For those with a yen for Ya ka Mein
The world is filled with abundant egomaniacs, too many pyromaniacs and, in certain parts of New Orleans, our own born-and-bred ya ka meiniacs. Some worry that the latter, fervent devotees of Ya ka mein, that spicy, oh-so-salty street-food soup, is a diminishing group.
Once found in almost every African-American kitchen, this Asian-sounding dish lost favor among many, although it can still be bought once a year at the New Orleans Jazz and Heritage Festival and along some second-line routes, thanks to local chef Miss Linda. Her version of this soul food dish made her the winner of a 2012 Food Network “Chopped” episode. But even she, the queen on this iconic soul food dish, never followed any kind of a written recipe for ya ka mein, having learned how to make it at her mother’s knee.
Ya ka mein is much like gumbo, in that there are as many versions as there are cooks. Believed to have been created either by immigrant Chinese working in Louisiana’s sugar cane fields or railroads, or by returning African-American troops bringing it with them from Korea, this dish, made of shredded beef, salty broth, spaghetti, loads of chopped green onion and a hard-boiled egg, has long been known as one fabulous hangover remedy.
But now this lowly dish is getting a high-level makeover. In Tampa, Florida. And one former New Orleanian is showing the soon-to-open Cajun-Creole restaurant there how to do it.
Toni Haynes was actually born in Abbeville, La. The daughter of a sugar engineer father and a teacher mother, she grew up in a household where her father was the master chef.
“He would make these elaborate meals and all mother would do was set the table and arrange the flowers,” she recalled. “She never did learn how to cook.”
Ya ka mein was not in her father’s cooking realm, however. Nor was it in Toni’s who, following in her father’s foodie footsteps, became a well known caterer when she moved from the bayou to the Big Easy. When she relocated to Tampa several years ago, she continued her career there, teaching others all about Louisiana cooking.
So when Suzanne and Roger Perry, owners of two successful Tampa restaurants -- Datz, a comfort food spot, and Datz Dough, a bakery -- decided to open a third, call it Roux and focus on New Orleans cuisine, it was a no-brainer to ask Toni Haynes to help design the menu. Having canvassed their thousands of Facebook followers about what they thought should be on the Roux menu, the Perrys were swamped with requests for, unsurprisingly, Crawfish Monica, gumbo, jambalaya and BBQ Shrimp. But Ya ka mein?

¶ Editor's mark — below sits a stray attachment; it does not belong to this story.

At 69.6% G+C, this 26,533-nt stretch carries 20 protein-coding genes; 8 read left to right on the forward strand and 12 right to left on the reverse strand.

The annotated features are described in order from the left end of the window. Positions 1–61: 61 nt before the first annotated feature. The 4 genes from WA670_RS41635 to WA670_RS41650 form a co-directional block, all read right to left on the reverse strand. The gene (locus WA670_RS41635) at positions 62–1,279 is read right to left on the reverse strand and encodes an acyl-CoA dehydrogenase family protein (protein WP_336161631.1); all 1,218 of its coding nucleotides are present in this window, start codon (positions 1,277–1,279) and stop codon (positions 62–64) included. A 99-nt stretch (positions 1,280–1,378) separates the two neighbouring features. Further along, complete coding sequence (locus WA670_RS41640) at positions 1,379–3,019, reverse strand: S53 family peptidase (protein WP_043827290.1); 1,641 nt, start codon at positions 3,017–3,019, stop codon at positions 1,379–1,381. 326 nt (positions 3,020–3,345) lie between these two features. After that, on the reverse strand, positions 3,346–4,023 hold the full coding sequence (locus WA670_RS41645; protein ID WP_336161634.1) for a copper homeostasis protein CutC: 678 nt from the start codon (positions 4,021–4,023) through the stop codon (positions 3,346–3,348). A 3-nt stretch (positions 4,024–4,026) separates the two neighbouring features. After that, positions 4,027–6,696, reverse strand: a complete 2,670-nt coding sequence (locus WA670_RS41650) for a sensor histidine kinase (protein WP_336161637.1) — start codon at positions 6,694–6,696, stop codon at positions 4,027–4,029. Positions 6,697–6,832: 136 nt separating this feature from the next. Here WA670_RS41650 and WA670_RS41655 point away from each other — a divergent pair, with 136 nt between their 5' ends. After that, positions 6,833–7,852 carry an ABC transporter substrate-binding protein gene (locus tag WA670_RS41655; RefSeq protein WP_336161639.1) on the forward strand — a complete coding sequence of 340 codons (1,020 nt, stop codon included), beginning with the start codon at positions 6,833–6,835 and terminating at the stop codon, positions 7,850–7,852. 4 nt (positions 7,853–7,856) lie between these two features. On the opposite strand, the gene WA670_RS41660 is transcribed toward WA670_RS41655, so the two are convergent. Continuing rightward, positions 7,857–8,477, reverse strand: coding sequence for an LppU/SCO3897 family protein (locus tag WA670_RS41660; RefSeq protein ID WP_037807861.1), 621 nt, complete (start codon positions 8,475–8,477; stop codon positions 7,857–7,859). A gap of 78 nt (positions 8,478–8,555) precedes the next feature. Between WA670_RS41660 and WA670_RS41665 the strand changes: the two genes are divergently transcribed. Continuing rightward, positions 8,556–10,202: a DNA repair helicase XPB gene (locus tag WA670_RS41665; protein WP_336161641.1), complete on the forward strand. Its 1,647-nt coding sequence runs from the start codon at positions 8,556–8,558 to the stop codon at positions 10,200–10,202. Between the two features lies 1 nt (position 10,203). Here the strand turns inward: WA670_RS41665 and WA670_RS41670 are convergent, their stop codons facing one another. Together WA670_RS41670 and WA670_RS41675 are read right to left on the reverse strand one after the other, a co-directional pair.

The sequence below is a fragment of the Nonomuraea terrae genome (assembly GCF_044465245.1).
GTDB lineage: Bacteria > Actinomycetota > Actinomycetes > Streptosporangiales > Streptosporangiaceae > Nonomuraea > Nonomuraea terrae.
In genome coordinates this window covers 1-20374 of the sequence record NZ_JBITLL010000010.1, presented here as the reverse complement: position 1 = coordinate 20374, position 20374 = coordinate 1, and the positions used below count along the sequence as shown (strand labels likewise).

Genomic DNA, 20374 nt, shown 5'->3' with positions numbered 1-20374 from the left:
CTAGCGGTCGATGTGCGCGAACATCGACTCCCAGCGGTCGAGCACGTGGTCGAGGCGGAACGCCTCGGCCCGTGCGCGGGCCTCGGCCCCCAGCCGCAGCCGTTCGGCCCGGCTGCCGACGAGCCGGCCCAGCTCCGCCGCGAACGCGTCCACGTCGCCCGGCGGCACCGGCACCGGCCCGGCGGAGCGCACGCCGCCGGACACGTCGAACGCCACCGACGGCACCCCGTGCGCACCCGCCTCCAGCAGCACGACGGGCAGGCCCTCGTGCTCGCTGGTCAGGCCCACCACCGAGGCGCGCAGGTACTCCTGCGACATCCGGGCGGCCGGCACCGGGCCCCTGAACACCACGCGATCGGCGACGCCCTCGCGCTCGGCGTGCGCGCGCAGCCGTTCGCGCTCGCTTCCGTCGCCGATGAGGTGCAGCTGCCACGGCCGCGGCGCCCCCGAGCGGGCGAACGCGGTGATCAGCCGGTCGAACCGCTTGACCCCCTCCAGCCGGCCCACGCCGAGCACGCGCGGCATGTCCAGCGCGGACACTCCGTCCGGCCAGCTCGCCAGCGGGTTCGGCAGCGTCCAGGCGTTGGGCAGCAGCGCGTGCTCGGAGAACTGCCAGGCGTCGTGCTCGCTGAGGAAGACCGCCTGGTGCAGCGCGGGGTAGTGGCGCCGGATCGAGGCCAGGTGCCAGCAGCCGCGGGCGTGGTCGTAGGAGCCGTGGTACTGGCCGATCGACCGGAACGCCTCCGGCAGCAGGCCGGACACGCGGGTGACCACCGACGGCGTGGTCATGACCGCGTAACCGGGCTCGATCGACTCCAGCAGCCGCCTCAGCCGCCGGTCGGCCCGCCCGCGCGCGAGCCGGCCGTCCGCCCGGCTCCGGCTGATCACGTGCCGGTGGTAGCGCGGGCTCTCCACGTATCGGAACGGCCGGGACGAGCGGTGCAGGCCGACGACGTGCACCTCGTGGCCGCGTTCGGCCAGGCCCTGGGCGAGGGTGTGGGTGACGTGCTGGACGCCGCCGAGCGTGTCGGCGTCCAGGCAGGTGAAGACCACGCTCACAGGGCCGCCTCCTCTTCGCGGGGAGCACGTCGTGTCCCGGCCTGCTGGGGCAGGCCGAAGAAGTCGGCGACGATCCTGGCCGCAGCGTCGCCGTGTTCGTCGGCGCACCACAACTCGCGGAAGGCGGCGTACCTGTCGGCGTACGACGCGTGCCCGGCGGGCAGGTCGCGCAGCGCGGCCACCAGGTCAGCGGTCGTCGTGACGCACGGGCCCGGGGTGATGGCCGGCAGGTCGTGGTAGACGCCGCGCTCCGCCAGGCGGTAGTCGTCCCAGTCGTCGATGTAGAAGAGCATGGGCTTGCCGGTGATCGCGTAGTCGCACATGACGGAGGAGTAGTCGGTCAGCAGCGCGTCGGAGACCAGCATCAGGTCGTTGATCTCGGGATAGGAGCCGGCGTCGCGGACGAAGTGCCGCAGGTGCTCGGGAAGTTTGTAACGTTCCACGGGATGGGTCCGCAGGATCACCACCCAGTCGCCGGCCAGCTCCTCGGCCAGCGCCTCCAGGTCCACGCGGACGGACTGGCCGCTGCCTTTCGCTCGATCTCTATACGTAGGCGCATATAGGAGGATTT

“We googled it,” Suzanne Perry says. “And we thought, this is really a fun dish. Street food really fits our personality.”
So it was back to New Orleans for Toni to check in with others about their versions of the dish. A tasting was held, a recipe concocted, and then it was time to try it out on real customers. Surprise, surprise -- or maybe not -- when this strange-sounding soup was placed on the Datz menu, it sold out. Of course, the Perrys did not dish up their version in a Styrofoam cup a la New Orleans. Oh no, in Tampa, Ya ka mein has gone mainstream, upscale, seriously trendy. Who knew?
Since recipes for Ya ka mein are hard-to-impossible to come by, here’s Toni Haynes' version, family size. It may be a tad more elegant than the street version, but its roots are definitely New Orleans.
Ya ka mein; aka Hangover Soup
Beef Chuck 4 lbs
Salt and Pepper 1-2 teaspoons
Vegetable Oil 3 oz
Beef Stock 16 oz
Chicken Stock 16 oz
(chopped celery, onion and
green pepper) 16 oz
Garlic minced 1 tablespoon
Worcestershire Sauce 3 tablespoons
Kitchen Bouquet 2 tablespoons
Soy Sauce 3 oz
Ketchup 8 oz
Hot Sauce 2 tablespoons
Heat oven to 350 degrees.
Season meat well.
In a skillet, heat oil to shimmering. Brown meat well on both sides. Remove and place in hotel pan in 350-degree oven.
In the same skillet, add Trinity Mix, and cook 20-30 minutes until just beginning to brown.
Add garlic and cook 1 minute.
Add chicken and beef stock, Worcestershire, Kitchen Bouquet, soy, ketchup and hot sauce. Simmer 10-15 minutes.
Pour over meat in pan and cook 3 hours until very tender and able to shred.
Remove meat from pan and shred.
Reduce stock slightly. Add a little instant roux if desired and check seasoning.
Serve over cooked angel hair pasta. Garnish with chopped green onion and half a hard-boiled egg. Serves 8 to 10.
Sharon Litwin is president of NolaVie. Email her at [email protected]